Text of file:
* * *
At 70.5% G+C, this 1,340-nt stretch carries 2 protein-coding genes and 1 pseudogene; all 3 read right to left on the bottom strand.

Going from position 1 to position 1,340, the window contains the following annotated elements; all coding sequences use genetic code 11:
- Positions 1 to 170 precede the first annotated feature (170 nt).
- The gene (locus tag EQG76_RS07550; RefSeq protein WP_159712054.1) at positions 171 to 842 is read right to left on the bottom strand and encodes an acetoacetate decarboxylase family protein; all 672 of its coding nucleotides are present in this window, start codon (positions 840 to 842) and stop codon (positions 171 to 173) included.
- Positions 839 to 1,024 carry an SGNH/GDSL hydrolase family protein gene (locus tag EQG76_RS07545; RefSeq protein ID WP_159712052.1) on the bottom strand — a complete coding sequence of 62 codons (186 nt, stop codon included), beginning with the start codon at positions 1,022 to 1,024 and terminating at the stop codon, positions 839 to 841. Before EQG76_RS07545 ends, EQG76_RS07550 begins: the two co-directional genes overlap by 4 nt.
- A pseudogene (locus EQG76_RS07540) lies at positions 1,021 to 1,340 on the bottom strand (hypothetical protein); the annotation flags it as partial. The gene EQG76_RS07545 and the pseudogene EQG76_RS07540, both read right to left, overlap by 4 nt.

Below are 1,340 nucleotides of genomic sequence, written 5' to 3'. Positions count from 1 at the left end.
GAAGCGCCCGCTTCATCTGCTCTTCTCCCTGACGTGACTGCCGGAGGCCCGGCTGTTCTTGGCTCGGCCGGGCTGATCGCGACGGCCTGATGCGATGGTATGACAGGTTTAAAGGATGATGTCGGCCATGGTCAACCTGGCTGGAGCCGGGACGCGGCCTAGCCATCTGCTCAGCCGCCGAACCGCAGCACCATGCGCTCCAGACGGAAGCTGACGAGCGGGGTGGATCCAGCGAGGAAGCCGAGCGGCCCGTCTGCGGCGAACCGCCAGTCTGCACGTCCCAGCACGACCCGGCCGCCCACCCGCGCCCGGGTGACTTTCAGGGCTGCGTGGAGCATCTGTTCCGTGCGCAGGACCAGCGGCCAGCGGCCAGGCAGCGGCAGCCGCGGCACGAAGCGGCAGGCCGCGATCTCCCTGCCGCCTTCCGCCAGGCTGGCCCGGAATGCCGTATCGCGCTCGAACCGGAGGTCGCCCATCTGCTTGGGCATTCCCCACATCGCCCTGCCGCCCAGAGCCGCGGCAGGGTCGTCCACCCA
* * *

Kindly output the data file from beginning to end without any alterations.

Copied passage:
At 70.5% G+C, this 1,340-nt stretch carries 2 protein-coding genes and 1 pseudogene; all 3 read right to left on the bottom strand.

Going from position 1 to position 1,340, the window contains the following annotated elements; all coding sequences use genetic code 11:
- Positions 1 to 170 precede the first annotated feature (170 nt).
- The gene (locus tag EQG76_RS07550; RefSeq protein WP_159712054.1) at positions 171 to 842 is read right to left on the bottom strand and encodes an acetoacetate decarboxylase family protein; all 672 of its coding nucleotides are present in this window, start codon (positions 840 to 842) and stop codon (positions 171 to 173) included.
- Positions 839 to 1,024 carry an SGNH/GDSL hydrolase family protein gene (locus tag EQG76_RS07545; RefSeq protein ID WP_159712052.1) on the bottom strand — a complete coding sequence of 62 codons (186 nt, stop codon included), beginning with the start codon at positions 1,022 to 1,024 and terminating at the stop codon, positions 839 to 841. Before EQG76_RS07545 ends, EQG76_RS07550 begins: the two co-directional genes overlap by 4 nt.
- A pseudogene (locus EQG76_RS07540) lies at positions 1,021 to 1,340 on the bottom strand (hypothetical protein); the annotation flags it as partial. The gene EQG76_RS07545 and the pseudogene EQG76_RS07540, both read right to left, overlap by 4 nt.

Below are 1,340 nucleotides of genomic sequence, written 5' to 3'. Positions count from 1 at the left end.
GAAGCGCCCGCTTCATCTGCTCTTCTCCCTGACGTGACTGCCGGAGGCCCGGCTGTTCTTGGCTCGGCCGGGCTGATCGCGACGGCCTGATGCGATGGTATGACAGGTTTAAAGGATGATGTCGGCCATGGTCAACCTGGCTGGAGCCGGGACGCGGCCTAGCCATCTGCTCAGCCGCCGAACCGCAGCACCATGCGCTCCAGACGGAAGCTGACGAGCGGGGTGGATCCAGCGAGGAAGCCGAGCGGCCCGTCTGCGGCGAACCGCCAGTCTGCACGTCCCAGCACGACCCGGCCGCCCACCCGCGCCCGGGTGACTTTCAGGGCTGCGTGGAGCATCTGTTCCGTGCGCAGGACCAGCGGCCAGCGGCCAGGCAGCGGCAGCCGCGGCACGAAGCGGCAGGCCGCGATCTCCCTGCCGCCTTCCGCCAGGCTGGCCCGGAATGCCGTATCGCGCTCGAACCGGAGGTCGCCCATCTGCTTGGGCATTCCCCACATCGCCCTGCCGCCCAGAGCCGCGGCAGGGTCGTCCACCCA